In a dispatch from Seoul, Sankei conjectured that the special representative will brief Japanese and ROK officials on the results of his talks with his North Korean counterpart after traveling to Seoul from Pyongyang.
Language toned down in government-backed rally on Northern Territories
Asahi wrote that an annual government-backed rally to call for the return of the Northern Territories was held on Thursday in Tokyo, but the statement released at the event did not include language saying the four disputed islands are "illegally occupied" as it has for the past ten years. The organizer also refrained from saying that further delays in settling the dispute cannot be tolerated. The paper speculated that the organizer, while still demanding the return of the islands, refrained from using such phrases to avoid provoking Russia. Noting that some 1,800 people, up 20% from last year, participated in the event, the paper conjectured that the number of participants increased as a result of Prime Minister Abe's agreement with President Putin last November to accelerate peace treaty talks.
Yomiuri wrote that at the event Prime Minister Abe reiterated his resolve to settle the territorial dispute and conclude a peace treaty with Russia. The paper pointed out that although the premier had previously said he would resolve the issue of "the sovereignty of the four islands," he did not use the phrase this time. The daily also noted that while Foreign Minister Kono described the Northern Territories as an "integral part of Japan" at the event last year, he refrained from doing so this time.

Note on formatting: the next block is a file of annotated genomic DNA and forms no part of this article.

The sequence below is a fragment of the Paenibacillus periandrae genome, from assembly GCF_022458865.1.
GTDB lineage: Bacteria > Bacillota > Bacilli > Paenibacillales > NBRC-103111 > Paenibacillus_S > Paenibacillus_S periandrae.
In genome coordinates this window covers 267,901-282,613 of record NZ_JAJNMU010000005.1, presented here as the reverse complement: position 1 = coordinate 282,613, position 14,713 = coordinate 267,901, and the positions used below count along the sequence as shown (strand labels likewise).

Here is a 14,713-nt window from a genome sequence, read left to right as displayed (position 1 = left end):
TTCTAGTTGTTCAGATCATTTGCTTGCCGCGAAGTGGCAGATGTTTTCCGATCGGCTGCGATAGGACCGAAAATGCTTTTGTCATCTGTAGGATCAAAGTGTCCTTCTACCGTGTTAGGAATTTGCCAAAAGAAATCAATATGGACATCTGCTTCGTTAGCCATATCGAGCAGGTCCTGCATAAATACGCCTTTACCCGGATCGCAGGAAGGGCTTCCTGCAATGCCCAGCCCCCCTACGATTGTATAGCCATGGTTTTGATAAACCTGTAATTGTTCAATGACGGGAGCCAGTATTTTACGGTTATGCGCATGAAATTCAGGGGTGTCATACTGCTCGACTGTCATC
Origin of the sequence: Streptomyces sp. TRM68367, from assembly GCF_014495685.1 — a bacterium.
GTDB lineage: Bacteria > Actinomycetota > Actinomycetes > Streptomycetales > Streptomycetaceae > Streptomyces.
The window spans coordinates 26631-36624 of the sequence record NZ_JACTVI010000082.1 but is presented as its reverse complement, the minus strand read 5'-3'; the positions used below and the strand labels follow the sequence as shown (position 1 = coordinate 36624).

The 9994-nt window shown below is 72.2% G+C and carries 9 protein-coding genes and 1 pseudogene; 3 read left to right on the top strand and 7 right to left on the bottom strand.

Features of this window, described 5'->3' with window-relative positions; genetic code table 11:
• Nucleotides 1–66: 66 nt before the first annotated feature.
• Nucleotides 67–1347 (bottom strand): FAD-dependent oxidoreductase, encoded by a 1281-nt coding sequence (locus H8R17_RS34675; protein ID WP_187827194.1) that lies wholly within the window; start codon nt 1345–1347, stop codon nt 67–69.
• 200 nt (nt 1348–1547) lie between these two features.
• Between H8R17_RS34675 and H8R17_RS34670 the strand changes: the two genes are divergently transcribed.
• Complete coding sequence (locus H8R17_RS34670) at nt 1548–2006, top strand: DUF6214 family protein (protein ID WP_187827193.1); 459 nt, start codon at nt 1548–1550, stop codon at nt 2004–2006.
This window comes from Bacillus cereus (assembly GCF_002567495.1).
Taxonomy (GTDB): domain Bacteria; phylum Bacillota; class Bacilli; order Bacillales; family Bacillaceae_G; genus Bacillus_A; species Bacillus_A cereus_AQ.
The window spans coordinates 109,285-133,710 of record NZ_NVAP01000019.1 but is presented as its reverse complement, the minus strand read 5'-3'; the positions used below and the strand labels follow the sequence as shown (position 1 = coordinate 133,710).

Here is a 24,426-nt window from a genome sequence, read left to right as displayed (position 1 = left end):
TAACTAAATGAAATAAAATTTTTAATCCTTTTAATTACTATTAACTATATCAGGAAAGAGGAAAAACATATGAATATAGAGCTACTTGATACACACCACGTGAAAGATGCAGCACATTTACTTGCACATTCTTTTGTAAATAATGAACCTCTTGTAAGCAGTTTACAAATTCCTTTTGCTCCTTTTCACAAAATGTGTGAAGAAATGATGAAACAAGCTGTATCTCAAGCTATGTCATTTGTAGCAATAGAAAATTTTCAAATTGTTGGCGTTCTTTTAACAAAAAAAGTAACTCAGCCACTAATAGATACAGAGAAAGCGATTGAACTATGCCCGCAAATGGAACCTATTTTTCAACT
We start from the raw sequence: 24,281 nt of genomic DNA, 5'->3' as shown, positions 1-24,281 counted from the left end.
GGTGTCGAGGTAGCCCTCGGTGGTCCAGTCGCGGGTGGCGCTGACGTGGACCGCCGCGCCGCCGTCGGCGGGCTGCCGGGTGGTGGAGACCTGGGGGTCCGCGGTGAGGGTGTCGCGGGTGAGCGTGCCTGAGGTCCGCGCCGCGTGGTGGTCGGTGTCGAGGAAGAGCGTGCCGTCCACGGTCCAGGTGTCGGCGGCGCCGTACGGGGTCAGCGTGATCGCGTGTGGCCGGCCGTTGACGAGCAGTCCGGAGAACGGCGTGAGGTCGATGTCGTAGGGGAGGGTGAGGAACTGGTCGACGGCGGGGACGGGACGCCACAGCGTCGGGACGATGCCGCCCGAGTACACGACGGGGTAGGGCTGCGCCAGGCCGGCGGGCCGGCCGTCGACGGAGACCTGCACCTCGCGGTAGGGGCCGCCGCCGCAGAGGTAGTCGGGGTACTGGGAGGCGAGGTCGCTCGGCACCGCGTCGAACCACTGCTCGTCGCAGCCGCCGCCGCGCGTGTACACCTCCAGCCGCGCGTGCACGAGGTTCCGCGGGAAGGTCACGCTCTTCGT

Japan protests China's gas field development in East China Sea
Sankei, Nikkei, and Mainichi wrote that Cabinet Secretary Suga disclosed at a regular press briefing on Thursday that Japan has lodged a protest with China over its continued unilateral gas field development in the East China Sea. Suga reportedly said that it is extremely regrettable that China has continued to conduct unilateral development activities. MOFA lodged the protest with a senior official at the Chinese Embassy in Tokyo after it confirmed that China had started new gas field development by sending a drilling ship to the area.
USTR Lighthizer to visit China
Asahi wrote that the Trump administration will send a delegation led by USTR Lighthizer to Beijing in the near future to discuss trade issues with the Chinese. The paper speculated that the two nations will discuss such issues as "structural problems," including violations of intellectual property rights, and the possibility of arranging a meeting between President Trump and President Xi. According to the paper, Treasury Secretary Mnuchin told CNBC on Wednesday that a large delegation, including him and USTR Lighthizer, will visit Beijing next week and that the United States government is making a great effort to conclude the negotiations with China by the March 1 deadline.
Japan's beef imports from TPP nations increase by 55%
Yomiuri reported a surge in Japan's beef imports from TPP members, saying that recent Finance Ministry statistics show that Japan's beef imports from those nations in January totaled 32,885 tons, up 55% from the previous month. The paper wrote that tariff cuts under the TPP took effect only a month after the accord's effectuation on Dec. 30, 2018.
|U.S. Embassy Tokyo Media Analysis and Translation Team|